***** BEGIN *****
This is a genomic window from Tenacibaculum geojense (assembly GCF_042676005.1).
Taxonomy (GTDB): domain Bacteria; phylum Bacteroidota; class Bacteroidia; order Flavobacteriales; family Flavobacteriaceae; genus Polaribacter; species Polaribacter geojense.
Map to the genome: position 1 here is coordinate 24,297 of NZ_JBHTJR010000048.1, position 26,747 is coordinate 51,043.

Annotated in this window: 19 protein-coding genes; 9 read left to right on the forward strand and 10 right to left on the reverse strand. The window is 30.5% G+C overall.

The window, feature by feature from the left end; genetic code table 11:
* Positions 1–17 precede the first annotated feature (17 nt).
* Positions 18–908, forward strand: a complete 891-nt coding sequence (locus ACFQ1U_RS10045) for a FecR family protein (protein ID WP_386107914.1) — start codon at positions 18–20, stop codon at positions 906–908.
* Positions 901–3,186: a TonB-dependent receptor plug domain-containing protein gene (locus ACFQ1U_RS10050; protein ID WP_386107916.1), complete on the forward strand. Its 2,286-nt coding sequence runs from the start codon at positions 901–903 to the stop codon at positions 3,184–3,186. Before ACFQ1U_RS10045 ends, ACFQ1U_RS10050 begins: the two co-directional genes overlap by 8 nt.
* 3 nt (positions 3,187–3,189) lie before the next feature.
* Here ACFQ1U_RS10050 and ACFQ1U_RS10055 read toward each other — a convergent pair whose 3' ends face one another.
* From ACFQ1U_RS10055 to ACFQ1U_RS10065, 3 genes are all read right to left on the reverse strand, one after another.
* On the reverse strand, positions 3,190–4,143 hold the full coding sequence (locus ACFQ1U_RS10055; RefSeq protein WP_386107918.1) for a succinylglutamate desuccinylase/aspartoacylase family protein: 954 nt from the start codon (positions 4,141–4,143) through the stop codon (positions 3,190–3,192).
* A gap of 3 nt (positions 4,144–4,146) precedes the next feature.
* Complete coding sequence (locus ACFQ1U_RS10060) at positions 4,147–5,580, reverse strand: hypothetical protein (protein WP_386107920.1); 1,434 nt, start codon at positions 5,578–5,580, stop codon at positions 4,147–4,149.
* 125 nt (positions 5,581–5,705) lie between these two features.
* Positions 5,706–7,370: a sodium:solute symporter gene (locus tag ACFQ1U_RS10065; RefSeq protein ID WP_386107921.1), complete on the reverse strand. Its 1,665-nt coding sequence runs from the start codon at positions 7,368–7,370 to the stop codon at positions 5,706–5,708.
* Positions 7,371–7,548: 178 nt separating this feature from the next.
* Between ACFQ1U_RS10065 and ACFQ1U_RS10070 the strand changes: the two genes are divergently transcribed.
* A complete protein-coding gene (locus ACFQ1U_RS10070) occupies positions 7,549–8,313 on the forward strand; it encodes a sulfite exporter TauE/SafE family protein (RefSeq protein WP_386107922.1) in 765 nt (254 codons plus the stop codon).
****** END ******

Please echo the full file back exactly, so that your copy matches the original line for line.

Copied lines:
This is a genomic window from Tenacibaculum geojense (assembly GCF_042676005.1).
Taxonomy (GTDB): domain Bacteria; phylum Bacteroidota; class Bacteroidia; order Flavobacteriales; family Flavobacteriaceae; genus Polaribacter; species Polaribacter geojense.
Map to the genome: position 1 here is coordinate 24,297 of NZ_JBHTJR010000048.1, position 26,747 is coordinate 51,043.

Annotated in this window: 19 protein-coding genes; 9 read left to right on the forward strand and 10 right to left on the reverse strand. The window is 30.5% G+C overall.

The window, feature by feature from the left end; genetic code table 11:
* Positions 1–17 precede the first annotated feature (17 nt).
* Positions 18–908, forward strand: a complete 891-nt coding sequence (locus ACFQ1U_RS10045) for a FecR family protein (protein ID WP_386107914.1) — start codon at positions 18–20, stop codon at positions 906–908.
* Positions 901–3,186: a TonB-dependent receptor plug domain-containing protein gene (locus ACFQ1U_RS10050; protein ID WP_386107916.1), complete on the forward strand. Its 2,286-nt coding sequence runs from the start codon at positions 901–903 to the stop codon at positions 3,184–3,186. Before ACFQ1U_RS10045 ends, ACFQ1U_RS10050 begins: the two co-directional genes overlap by 8 nt.
* 3 nt (positions 3,187–3,189) lie before the next feature.
* Here ACFQ1U_RS10050 and ACFQ1U_RS10055 read toward each other — a convergent pair whose 3' ends face one another.
* From ACFQ1U_RS10055 to ACFQ1U_RS10065, 3 genes are all read right to left on the reverse strand, one after another.
* On the reverse strand, positions 3,190–4,143 hold the full coding sequence (locus ACFQ1U_RS10055; RefSeq protein WP_386107918.1) for a succinylglutamate desuccinylase/aspartoacylase family protein: 954 nt from the start codon (positions 4,141–4,143) through the stop codon (positions 3,190–3,192).
* A gap of 3 nt (positions 4,144–4,146) precedes the next feature.
* Complete coding sequence (locus ACFQ1U_RS10060) at positions 4,147–5,580, reverse strand: hypothetical protein (protein WP_386107920.1); 1,434 nt, start codon at positions 5,578–5,580, stop codon at positions 4,147–4,149.
* 125 nt (positions 5,581–5,705) lie between these two features.
* Positions 5,706–7,370: a sodium:solute symporter gene (locus tag ACFQ1U_RS10065; RefSeq protein ID WP_386107921.1), complete on the reverse strand. Its 1,665-nt coding sequence runs from the start codon at positions 7,368–7,370 to the stop codon at positions 5,706–5,708.
* Positions 7,371–7,548: 178 nt separating this feature from the next.
* Between ACFQ1U_RS10065 and ACFQ1U_RS10070 the strand changes: the two genes are divergently transcribed.
* A complete protein-coding gene (locus ACFQ1U_RS10070) occupies positions 7,549–8,313 on the forward strand; it encodes a sulfite exporter TauE/SafE family protein (RefSeq protein WP_386107922.1) in 765 nt (254 codons plus the stop codon).